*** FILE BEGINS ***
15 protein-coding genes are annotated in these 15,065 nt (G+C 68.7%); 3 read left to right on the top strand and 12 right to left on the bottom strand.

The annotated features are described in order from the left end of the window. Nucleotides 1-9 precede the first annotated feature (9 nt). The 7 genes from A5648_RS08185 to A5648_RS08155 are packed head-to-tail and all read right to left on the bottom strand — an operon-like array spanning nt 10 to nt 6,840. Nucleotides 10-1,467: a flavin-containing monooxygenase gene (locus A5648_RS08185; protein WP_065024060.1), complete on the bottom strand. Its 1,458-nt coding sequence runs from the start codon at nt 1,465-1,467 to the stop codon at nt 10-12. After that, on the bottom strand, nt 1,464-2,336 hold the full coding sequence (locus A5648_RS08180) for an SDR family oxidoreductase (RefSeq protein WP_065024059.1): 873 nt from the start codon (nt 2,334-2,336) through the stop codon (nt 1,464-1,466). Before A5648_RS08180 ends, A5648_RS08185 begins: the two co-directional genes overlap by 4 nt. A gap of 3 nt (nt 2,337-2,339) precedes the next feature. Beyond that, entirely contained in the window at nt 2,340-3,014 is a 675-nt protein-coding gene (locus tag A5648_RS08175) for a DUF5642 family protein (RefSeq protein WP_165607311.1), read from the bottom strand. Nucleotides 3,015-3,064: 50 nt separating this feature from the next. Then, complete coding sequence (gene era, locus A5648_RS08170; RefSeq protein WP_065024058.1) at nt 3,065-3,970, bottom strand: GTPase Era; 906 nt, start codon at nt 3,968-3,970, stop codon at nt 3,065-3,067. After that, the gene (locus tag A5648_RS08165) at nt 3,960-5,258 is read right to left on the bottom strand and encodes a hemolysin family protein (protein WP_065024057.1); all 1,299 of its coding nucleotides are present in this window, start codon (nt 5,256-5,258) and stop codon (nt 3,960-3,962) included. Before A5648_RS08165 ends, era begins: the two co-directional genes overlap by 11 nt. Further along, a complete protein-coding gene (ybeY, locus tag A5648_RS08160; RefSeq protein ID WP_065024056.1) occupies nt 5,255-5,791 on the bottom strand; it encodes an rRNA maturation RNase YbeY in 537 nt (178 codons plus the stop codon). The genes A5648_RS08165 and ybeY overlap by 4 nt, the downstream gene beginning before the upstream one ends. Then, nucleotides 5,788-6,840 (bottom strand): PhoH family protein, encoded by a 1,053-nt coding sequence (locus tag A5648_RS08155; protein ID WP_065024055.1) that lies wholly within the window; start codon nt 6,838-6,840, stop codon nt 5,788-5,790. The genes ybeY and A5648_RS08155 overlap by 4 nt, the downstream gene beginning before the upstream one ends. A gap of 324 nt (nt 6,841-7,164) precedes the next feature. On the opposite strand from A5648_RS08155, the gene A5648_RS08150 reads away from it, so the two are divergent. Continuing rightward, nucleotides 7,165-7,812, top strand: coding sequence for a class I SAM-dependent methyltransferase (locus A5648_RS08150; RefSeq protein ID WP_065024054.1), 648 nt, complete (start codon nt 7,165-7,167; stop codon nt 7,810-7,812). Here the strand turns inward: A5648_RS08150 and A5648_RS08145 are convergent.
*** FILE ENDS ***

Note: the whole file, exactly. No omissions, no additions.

15 protein-coding genes are annotated in these 15,065 nt (G+C 68.7%); 3 read left to right on the top strand and 12 right to left on the bottom strand.

The annotated features are described in order from the left end of the window. Nucleotides 1-9 precede the first annotated feature (9 nt). The 7 genes from A5648_RS08185 to A5648_RS08155 are packed head-to-tail and all read right to left on the bottom strand — an operon-like array spanning nt 10 to nt 6,840. Nucleotides 10-1,467: a flavin-containing monooxygenase gene (locus A5648_RS08185; protein WP_065024060.1), complete on the bottom strand. Its 1,458-nt coding sequence runs from the start codon at nt 1,465-1,467 to the stop codon at nt 10-12. After that, on the bottom strand, nt 1,464-2,336 hold the full coding sequence (locus A5648_RS08180) for an SDR family oxidoreductase (RefSeq protein WP_065024059.1): 873 nt from the start codon (nt 2,334-2,336) through the stop codon (nt 1,464-1,466). Before A5648_RS08180 ends, A5648_RS08185 begins: the two co-directional genes overlap by 4 nt. A gap of 3 nt (nt 2,337-2,339) precedes the next feature. Beyond that, entirely contained in the window at nt 2,340-3,014 is a 675-nt protein-coding gene (locus tag A5648_RS08175) for a DUF5642 family protein (RefSeq protein WP_165607311.1), read from the bottom strand. Nucleotides 3,015-3,064: 50 nt separating this feature from the next. Then, complete coding sequence (gene era, locus A5648_RS08170; RefSeq protein WP_065024058.1) at nt 3,065-3,970, bottom strand: GTPase Era; 906 nt, start codon at nt 3,968-3,970, stop codon at nt 3,065-3,067. After that, the gene (locus tag A5648_RS08165) at nt 3,960-5,258 is read right to left on the bottom strand and encodes a hemolysin family protein (protein WP_065024057.1); all 1,299 of its coding nucleotides are present in this window, start codon (nt 5,256-5,258) and stop codon (nt 3,960-3,962) included. Before A5648_RS08165 ends, era begins: the two co-directional genes overlap by 11 nt. Further along, a complete protein-coding gene (ybeY, locus tag A5648_RS08160; RefSeq protein ID WP_065024056.1) occupies nt 5,255-5,791 on the bottom strand; it encodes an rRNA maturation RNase YbeY in 537 nt (178 codons plus the stop codon). The genes A5648_RS08165 and ybeY overlap by 4 nt, the downstream gene beginning before the upstream one ends. Then, nucleotides 5,788-6,840 (bottom strand): PhoH family protein, encoded by a 1,053-nt coding sequence (locus tag A5648_RS08155; protein ID WP_065024055.1) that lies wholly within the window; start codon nt 6,838-6,840, stop codon nt 5,788-5,790. The genes ybeY and A5648_RS08155 overlap by 4 nt, the downstream gene beginning before the upstream one ends. A gap of 324 nt (nt 6,841-7,164) precedes the next feature. On the opposite strand from A5648_RS08155, the gene A5648_RS08150 reads away from it, so the two are divergent. Continuing rightward, nucleotides 7,165-7,812, top strand: coding sequence for a class I SAM-dependent methyltransferase (locus A5648_RS08150; RefSeq protein ID WP_065024054.1), 648 nt, complete (start codon nt 7,165-7,167; stop codon nt 7,810-7,812). Here the strand turns inward: A5648_RS08150 and A5648_RS08145 are convergent.